At a recent roundtable event in Cardiff, chaired by the Chartered Institute of Credit Management (CICM) and hosted by accountancy firm, Menzies LLP, experts from across the industry discussed the challenges and opportunities that lie ahead for businesses.

During times of economic hardship, credit managers have a particularly challenging, frontline role to play in helping businesses to protect cash flow, while mitigating financial risks. However, a strong focus on cash management and credit control can also generate opportunities to increase revenues and boost profitability.

Challenges lie ahead, not least skills shortages

Prime Minister, Rishi Sunak, has warned that the UK is facing a ‘profound economic crisis’ and while this isn’t a surprise, many businesses feel ill-prepared. The fall-out from Brexit remains a major issue for many industries, particularly those trading in Europe, driving up costs and administration and leaving a legacy of staff shortages that is impacting productivity. High take-up of Government-backed loans during the COVID-19 pandemic, has left many businesses struggling to meet their repayments with reduced revenues and depleted cash reserves, all at a time of record inflation and a war in Ukraine, which is driving up energy costs to exorbitant levels that are simply not sustainable for some businesses.

According to delegates at the roundtable, the biggest and most immediate challenge that businesses are facing is the staffing crisis. Sue Chapple, chief executive of the CICM, commented: “Members are reporting significant staff shortages right across industry sectors. In particular, businesses note a lack of graduates and skilled young people – some of whom are choosing to delay the start of their careers. In sectors such as construction, food manufacturing and hospitality, reduced access to non-UK workers is a major problem.”

While sharing examples of best practice, Nicola Johnson, head of credit and cash processing at PHS, explained that credit management professionals need to invest more time encouraging workers to develop their skills and progress their careers. She said: “We have six workers about to start  CICM qualifications at the moment, supported by the business, and we hope that this will encourage them to stay and further their careers.” Other firms reported that more apprenticeships are being taken on to grow the skills base.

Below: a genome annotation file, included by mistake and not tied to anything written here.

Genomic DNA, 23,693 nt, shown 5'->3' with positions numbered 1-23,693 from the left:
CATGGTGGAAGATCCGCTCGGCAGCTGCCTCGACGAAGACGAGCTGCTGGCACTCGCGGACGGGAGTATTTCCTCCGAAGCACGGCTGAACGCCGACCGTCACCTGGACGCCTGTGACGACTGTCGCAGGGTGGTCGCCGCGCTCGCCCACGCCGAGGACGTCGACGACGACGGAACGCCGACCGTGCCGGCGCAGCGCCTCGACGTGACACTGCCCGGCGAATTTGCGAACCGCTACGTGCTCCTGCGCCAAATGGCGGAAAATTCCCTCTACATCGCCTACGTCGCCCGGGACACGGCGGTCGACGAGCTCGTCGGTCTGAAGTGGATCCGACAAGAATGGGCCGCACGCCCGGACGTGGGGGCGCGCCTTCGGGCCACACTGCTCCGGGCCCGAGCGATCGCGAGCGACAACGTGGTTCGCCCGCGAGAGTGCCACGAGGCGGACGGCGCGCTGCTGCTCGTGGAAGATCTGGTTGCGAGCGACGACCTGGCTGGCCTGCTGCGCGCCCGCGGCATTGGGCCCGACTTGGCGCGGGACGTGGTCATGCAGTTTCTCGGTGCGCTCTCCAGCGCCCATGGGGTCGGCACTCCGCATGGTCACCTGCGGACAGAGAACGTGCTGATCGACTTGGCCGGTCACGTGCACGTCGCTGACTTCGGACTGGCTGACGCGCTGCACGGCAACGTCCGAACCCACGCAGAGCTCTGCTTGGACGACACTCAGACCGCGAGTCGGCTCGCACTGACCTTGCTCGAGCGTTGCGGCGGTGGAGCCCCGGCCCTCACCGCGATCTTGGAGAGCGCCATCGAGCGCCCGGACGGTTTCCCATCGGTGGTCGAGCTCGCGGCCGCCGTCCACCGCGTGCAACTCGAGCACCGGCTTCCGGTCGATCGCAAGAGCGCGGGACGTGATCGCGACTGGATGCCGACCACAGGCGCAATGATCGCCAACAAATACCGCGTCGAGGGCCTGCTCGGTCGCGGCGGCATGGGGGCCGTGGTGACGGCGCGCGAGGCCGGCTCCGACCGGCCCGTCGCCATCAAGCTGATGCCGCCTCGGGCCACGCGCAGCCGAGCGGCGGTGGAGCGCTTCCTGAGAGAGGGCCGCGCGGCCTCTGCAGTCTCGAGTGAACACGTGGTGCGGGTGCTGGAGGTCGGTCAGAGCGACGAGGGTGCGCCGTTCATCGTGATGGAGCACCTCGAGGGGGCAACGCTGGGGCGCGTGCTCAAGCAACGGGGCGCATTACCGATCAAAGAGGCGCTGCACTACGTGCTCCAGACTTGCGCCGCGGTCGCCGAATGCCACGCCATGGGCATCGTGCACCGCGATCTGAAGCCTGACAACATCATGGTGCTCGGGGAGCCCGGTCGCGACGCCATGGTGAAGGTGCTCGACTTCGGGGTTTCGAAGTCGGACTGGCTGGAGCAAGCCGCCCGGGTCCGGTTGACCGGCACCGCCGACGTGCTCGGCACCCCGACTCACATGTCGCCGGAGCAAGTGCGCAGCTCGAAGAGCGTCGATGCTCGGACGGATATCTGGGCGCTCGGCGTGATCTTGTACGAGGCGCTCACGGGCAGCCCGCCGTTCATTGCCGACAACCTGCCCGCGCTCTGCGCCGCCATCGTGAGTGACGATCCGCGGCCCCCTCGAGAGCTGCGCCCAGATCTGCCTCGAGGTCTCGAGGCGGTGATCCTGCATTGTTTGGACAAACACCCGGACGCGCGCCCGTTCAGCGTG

For recruiters serving the industry, the lack of candidates for jobs in areas such as credit assurance and risk data analysis is inflating wage expectations, which makes it even more challenging for businesses to recruit the people they need. Jason Pallister, managing director at DCS Credit Management & Recruitment, said: “Some businesses are being priced out of the market by larger companies that are able to offer more attractive reward and remuneration packages. Things are getting increasingly competitive and unrealistic wage expectations are a growing problem.”

Referring to staff shortages in other sectors, Craig Evans, head of new business sales at credit ratings provider, Company Watch, added: “Staff shortages are so serious in some industries that businesses are unable to trade and some are choosing to wind up now, rather than wait for the situation to get worse. This is a growing area of credit risk that our customers are seeking information about – particularly regarding the number of winding up petition applications.”

While there is no silver bullet to the staffing crisis, employers are aware that they need to remain flexible and understand what workers want. Hans Meijer, EICC director at Coface, said: “We are recruiting in London and Watford at the moment and the demographic of the candidates for vacancies at each location is quite different. Understanding this and staying flexible to individual worker preferences when it comes to hybrid working is helping us to attract the right people. Greater focus on training and skills development is also helping.”

Rising tide of insolvencies